Accra, Oct. 5, GNA - Discussants at a policy forum on waste management in Ghana have advocated that government and the society should handle waste management issues meticulously to address the problem in the country.
They have also advocated the intensification of education on the implications of waste generation on public health and on the economy, and the adoption of an appropriate technology to solve the problem. They also called for national advocacy on the need for the society to pay for waste management and the empowerment of implementing agencies like the Environmental Protection Agency to enforce the laws on environmental degradation.
The forum, which was organized by the Institute of Economic Affairs (IEA) and the Ghana Academy of Arts and Sciences (GAAS) on Thursday in Accra, aimed to look at the challenge of waste management from the perspectives of local government, environment, health and societal attitudes.
It brought together waste management experts, metropolitan, municipal and district assembly representatives, politicians, technocrats, environmentalist and the media.
Mr. Anthony Mensah, Director, Waste Management Department of the Kumasi Metropolitan Assembly identified urbanization and industrialization as the two main factors underlying the "seemingly" intractable problem of dealing with waste generated in the country, even though both factors hold the key to accelerated economic growth and wealth creation.
He said that, the main technological and economical challenges that face local governments were the question of how to provide effective and reliable waste collection service in an affordable manner and the disposal of waste in an environmentally acceptable and sustainable way. Mr. Mensah said the internally generated revenues of most local governments, particularly Accra and Kumasi do not match investment required to rid the cities of waste.
"The root of the current situation is the failure to identify, mobilize and allocate sufficient financial, material and human resource to tackling waste management."
He said the issue was also compounded by the low income of most service beneficiaries and their unwillingness to pay for the disposal of the waste they generate.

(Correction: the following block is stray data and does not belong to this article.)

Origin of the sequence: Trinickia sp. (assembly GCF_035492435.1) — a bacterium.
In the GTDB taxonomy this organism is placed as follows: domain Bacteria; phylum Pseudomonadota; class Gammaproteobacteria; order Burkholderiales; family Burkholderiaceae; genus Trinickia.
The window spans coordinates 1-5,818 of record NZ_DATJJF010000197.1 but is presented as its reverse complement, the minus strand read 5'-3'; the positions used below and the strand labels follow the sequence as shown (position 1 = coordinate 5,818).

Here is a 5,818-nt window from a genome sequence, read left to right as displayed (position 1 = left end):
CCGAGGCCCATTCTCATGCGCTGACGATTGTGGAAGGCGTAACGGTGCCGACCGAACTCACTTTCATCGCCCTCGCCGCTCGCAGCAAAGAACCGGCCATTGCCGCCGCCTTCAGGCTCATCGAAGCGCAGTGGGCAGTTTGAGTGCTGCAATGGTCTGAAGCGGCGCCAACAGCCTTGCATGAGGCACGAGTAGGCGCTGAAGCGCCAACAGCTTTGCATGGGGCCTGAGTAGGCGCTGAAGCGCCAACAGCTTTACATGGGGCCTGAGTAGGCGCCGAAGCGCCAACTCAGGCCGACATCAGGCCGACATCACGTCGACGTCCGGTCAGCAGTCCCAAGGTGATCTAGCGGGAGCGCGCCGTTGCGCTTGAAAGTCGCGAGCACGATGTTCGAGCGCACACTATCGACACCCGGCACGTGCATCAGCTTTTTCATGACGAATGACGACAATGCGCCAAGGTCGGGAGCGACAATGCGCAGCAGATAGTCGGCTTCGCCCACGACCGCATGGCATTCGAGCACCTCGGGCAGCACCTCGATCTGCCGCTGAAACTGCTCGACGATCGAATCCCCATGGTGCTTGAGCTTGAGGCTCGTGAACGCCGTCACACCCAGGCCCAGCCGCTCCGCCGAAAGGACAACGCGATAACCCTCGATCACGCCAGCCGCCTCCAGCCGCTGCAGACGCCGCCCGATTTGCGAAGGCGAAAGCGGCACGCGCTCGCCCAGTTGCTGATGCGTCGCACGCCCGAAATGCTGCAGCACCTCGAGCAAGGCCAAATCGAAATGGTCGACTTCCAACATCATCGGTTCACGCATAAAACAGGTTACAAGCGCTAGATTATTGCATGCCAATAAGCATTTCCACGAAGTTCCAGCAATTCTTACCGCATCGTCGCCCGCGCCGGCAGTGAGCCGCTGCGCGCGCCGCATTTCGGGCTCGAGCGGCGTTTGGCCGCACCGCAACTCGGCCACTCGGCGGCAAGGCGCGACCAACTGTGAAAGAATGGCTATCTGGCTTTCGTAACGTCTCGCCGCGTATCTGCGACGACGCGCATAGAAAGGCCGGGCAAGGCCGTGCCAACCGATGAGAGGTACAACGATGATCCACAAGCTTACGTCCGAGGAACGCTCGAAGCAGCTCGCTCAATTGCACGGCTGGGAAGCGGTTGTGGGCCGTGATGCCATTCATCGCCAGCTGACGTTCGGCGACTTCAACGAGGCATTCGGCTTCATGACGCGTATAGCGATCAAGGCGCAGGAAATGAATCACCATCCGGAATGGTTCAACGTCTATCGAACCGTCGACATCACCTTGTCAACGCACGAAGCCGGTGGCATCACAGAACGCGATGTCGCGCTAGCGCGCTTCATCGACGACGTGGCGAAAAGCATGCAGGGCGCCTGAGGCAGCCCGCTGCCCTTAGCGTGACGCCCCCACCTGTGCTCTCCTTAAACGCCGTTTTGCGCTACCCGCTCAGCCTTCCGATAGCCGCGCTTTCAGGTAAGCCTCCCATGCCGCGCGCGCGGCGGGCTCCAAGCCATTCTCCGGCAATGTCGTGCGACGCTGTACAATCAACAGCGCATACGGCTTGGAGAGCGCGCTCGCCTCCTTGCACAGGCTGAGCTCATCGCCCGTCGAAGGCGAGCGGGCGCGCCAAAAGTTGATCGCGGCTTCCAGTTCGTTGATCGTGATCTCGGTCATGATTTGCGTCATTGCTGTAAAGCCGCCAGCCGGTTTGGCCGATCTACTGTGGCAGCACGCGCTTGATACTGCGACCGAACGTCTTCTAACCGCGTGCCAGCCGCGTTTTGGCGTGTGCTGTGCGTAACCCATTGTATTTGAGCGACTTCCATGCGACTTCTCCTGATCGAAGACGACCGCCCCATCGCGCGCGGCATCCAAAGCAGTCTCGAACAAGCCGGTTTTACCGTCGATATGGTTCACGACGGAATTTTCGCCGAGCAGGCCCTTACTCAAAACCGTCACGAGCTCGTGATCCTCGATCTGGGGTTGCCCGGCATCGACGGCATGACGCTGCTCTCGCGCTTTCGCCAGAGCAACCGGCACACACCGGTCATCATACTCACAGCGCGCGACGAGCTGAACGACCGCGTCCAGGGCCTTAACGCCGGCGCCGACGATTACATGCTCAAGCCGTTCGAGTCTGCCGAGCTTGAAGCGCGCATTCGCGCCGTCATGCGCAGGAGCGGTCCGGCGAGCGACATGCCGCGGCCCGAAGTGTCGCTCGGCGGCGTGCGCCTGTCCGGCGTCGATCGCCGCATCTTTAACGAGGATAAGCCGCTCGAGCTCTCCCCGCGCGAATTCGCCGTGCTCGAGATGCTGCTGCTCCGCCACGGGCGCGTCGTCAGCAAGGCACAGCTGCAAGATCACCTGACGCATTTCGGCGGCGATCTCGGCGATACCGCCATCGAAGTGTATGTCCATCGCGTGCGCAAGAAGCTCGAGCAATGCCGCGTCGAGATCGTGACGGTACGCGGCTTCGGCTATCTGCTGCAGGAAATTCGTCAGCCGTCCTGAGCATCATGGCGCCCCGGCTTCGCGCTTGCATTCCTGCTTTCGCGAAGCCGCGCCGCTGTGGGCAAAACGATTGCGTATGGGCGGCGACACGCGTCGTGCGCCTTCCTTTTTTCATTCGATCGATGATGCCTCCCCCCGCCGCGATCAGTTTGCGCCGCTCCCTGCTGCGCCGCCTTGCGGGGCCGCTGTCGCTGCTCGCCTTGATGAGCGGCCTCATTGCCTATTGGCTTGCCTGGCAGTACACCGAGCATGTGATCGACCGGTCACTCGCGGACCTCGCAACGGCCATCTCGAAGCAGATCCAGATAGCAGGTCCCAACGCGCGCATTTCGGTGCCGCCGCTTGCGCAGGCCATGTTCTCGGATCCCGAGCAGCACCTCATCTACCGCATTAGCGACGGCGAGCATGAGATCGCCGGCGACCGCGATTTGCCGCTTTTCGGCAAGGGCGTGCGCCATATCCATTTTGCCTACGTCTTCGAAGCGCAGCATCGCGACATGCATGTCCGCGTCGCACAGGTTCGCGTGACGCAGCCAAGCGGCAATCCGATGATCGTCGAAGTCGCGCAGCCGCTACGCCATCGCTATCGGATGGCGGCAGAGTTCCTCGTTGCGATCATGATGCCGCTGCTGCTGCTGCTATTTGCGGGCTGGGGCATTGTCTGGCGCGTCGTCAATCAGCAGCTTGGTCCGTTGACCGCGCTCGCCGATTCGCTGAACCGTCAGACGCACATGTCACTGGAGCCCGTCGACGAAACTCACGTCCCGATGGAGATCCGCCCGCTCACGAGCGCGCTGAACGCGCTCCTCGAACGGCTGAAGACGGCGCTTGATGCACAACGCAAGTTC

To address the issue, he suggested that economic tariffs be charged for waste collection, and the adoption of low cost technology to manage waste in the country.
Mr. Philip Acquah, from the Environmental Protection Agency noted that where the environment and the health of humans are compromised for economic activities that generate income, and a vicious cycle of spending the same income to pay for the cost of degrading the environment and health related problems, then such development cannot be sustained.
He said to address the issue of waste management, there was the need to develop a specific policy and legislation on pollution fees and taxes based on "pollution prevention pays and polluter pays principles" adopted in the national environmental policy framework of 1991.
Mr. Mensah advocated capacity building and the use of research institutions in emerging policy impact analysis tools for waste management and the effective communication of the various policy elements for ownership by Ghanaians.
Dr. Nii Ayite Coleman, Metropolitan Health Officer of the AMA noted that the sanitation problem was a reflection of the level of development in the country.
He said the issue was getting poor, and manifesting itself in the high incidences of malaria, diarrhoeal diseases, cholera, typhoid, infectious hepatitis and other infections of the gut.
Dr Coleman said to address the issue, there must be the promotion of positive behaviour in the society, the development of a financing strategy for waste management, waste minimization, the recycling of waste and the decentralization of urban management.